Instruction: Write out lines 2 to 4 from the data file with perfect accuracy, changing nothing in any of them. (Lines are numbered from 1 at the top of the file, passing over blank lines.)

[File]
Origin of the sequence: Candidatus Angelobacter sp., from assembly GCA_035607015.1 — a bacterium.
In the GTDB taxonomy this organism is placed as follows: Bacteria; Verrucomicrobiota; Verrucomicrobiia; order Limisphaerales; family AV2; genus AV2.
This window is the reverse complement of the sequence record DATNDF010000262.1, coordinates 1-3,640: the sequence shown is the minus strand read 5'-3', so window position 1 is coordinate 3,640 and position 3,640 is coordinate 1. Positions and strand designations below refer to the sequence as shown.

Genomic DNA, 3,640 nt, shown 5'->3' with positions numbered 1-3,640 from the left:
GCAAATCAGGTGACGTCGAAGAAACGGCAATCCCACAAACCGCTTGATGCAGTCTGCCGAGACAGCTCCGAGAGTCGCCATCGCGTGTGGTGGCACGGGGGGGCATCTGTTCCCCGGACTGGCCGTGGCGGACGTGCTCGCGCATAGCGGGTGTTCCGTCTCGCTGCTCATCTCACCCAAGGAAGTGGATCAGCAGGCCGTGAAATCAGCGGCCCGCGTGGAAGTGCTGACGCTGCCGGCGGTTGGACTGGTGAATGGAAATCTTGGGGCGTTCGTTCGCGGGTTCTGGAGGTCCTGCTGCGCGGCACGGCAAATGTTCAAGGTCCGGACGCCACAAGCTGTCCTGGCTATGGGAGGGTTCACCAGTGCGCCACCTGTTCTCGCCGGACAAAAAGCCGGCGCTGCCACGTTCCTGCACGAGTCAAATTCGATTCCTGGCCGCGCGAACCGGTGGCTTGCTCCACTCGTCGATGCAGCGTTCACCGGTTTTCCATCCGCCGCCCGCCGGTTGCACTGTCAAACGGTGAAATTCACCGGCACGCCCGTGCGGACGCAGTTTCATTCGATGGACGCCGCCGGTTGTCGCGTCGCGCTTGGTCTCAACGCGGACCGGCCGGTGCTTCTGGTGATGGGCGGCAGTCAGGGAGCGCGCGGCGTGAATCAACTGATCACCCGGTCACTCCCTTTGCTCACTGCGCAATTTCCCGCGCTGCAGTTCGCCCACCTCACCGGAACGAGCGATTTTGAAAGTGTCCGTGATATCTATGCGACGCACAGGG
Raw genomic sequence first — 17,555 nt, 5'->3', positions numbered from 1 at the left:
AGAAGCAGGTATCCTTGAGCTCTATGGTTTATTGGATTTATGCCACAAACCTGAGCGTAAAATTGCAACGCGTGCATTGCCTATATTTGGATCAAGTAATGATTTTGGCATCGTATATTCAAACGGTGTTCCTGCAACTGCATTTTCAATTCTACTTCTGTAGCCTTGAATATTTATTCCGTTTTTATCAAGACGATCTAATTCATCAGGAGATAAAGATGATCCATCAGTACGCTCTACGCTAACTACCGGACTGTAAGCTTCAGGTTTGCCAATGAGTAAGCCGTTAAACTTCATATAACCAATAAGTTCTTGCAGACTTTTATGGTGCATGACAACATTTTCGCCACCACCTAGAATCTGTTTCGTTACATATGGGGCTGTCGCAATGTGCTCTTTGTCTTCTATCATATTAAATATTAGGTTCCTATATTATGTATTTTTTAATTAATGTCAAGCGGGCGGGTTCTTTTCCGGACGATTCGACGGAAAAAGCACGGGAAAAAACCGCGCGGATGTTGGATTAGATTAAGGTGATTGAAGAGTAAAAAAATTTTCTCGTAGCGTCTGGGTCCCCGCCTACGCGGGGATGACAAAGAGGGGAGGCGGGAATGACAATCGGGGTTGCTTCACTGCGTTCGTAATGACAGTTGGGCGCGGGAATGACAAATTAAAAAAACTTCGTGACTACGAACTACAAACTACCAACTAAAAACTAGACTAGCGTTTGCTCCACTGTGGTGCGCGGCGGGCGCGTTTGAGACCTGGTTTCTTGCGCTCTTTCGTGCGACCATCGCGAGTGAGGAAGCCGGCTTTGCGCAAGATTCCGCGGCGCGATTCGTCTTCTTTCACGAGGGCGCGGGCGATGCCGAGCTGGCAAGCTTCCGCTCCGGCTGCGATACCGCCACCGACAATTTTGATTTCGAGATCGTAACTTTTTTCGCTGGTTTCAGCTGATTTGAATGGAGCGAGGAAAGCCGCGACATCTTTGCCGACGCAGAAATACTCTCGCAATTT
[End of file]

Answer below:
In the GTDB taxonomy this organism is placed as follows: Bacteria; Verrucomicrobiota; Verrucomicrobiia; order Limisphaerales; family AV2; genus AV2.
This window is the reverse complement of the sequence record DATNDF010000262.1, coordinates 1-3,640: the sequence shown is the minus strand read 5'-3', so window position 1 is coordinate 3,640 and position 3,640 is coordinate 1. Positions and strand designations below refer to the sequence as shown.

Genomic DNA, 3,640 nt, shown 5'->3' with positions numbered 1-3,640 from the left: